Saturday 20 July:- ‘After tea I chaperoned 6 Girl Guides being shown how to make aeroplanes!’

Tuesday 13 August:- Northfield, Birmingham ‘At 5.30 we walked to the Hostel at Austin’s [aeroplane] works, & helped in the canteen 6 to 7.30.  Supped there & walked home on a lovely evening about 9.’

The War impacted on life at home early in the War:- Mary noted that Mrs Benbow had heard stories from her sister, who lived on the cliffs between Dover & Deal, ‘of huge masses of men in camp there.  No lights at night, & martial law in Dover’.

Mary also had direct experience of the War on The Home Front:-

Monday 2 October 1916:- ‘High Beech, Epping – … woke at 12 by bombs shaking the house, & in the dark we watched a zeppelin come down in flames, after wriggling in searchlights for ⅟₄hr.  Woke again at 1.30 by guns & heard a Zepp. But it went off.’

Saturday 7 July 1917:- ‘To the G[irls] F[riendly] S[ociety] annual service at St Pauls’, with thanks for sparing St Pauls’ in the big air raid this morn[ing] when M & I were kept in the tube by it.’

Thursday 6 December:- ‘A raid woke me about 5, our guns mainly, but I heard the enemy machine, on & off, for 1⅟₂hrs.  Too cold to get out of bed to see.  Heard the whine of shells for the first time’.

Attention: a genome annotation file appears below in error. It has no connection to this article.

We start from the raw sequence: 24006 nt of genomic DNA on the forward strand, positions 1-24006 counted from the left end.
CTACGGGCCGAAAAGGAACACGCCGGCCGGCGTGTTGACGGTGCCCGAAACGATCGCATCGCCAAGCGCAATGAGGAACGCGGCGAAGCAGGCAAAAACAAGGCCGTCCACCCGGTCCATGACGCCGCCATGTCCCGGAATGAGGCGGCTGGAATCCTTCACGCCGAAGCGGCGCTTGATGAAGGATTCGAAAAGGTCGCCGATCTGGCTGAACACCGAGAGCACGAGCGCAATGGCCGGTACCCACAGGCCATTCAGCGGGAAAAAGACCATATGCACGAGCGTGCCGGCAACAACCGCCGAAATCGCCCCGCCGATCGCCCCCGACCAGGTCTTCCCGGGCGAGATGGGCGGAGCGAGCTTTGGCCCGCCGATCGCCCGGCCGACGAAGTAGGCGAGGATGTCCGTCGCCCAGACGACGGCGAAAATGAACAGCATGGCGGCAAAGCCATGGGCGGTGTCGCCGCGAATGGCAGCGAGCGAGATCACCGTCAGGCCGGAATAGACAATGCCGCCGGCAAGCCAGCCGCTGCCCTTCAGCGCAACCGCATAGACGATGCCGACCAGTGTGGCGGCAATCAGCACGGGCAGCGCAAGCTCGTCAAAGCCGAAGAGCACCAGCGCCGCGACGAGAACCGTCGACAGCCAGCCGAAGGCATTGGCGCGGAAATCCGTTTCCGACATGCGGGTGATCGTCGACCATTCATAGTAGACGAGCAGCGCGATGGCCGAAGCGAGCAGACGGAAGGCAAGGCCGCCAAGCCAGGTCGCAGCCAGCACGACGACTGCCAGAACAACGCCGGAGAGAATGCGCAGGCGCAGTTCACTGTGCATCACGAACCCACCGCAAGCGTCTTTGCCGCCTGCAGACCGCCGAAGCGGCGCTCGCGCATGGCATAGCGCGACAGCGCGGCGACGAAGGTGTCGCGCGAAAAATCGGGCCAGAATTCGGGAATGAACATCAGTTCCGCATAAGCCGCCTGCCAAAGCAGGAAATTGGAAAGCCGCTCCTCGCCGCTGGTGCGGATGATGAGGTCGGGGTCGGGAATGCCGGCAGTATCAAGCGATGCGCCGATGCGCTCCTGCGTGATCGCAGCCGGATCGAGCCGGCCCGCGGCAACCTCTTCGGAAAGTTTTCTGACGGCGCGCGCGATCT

Mary’s joy at the Armistice did not affect her ‘pastoral’ work in the parish:-

Monday 11 November 1918:- ‘Went to Fritt[enden] to get my winter things.  Heard of the Armistice at noon from Hamm who had been to the village.  Mr Balmer was getting the flag up on the Church.  Everyone beaming.  Called on Polly Hodge after her mother’s death.  Thanksgiving service at 7pm with bells and lights.’

Sunday 17:- ‘Peace Thanksgivings…  There was a United Service at 3 with Mr Thatcher reading the Bible and making a long & excellent prayer.  The Ch[urch] was crowded.’

Margaret Hallward was aged 45 at the outbreak of War.  She assisted the Belgian Refugees and went on to other works.  Mary records:-

Sunday 8 August 1915: - ‘M[argaret] left for a week in Stepney correcting & collecting the Nat[ional] Registration Forms’.

Saturday 4 December:- ‘M[argaret] & Bice [Oakeley] left Headcorn at 7.45 for Folkestone, Dieppe & Havre where they will be Y M C A Canteen workers.’

Tuesday 12 June 1916:- ‘Breakfasted with Miss Emine & left to go & meet M[argaret] at Waterloo, from Havre.  She arrived 11.17.  She was home in Oct[ober].’


However, the strain of even non-combatant roles could be severe:-

Tuesday 10 July 1917:- ‘Maggie is here convalescing after a nervous breakdown beginning in middle of Jan[uary].’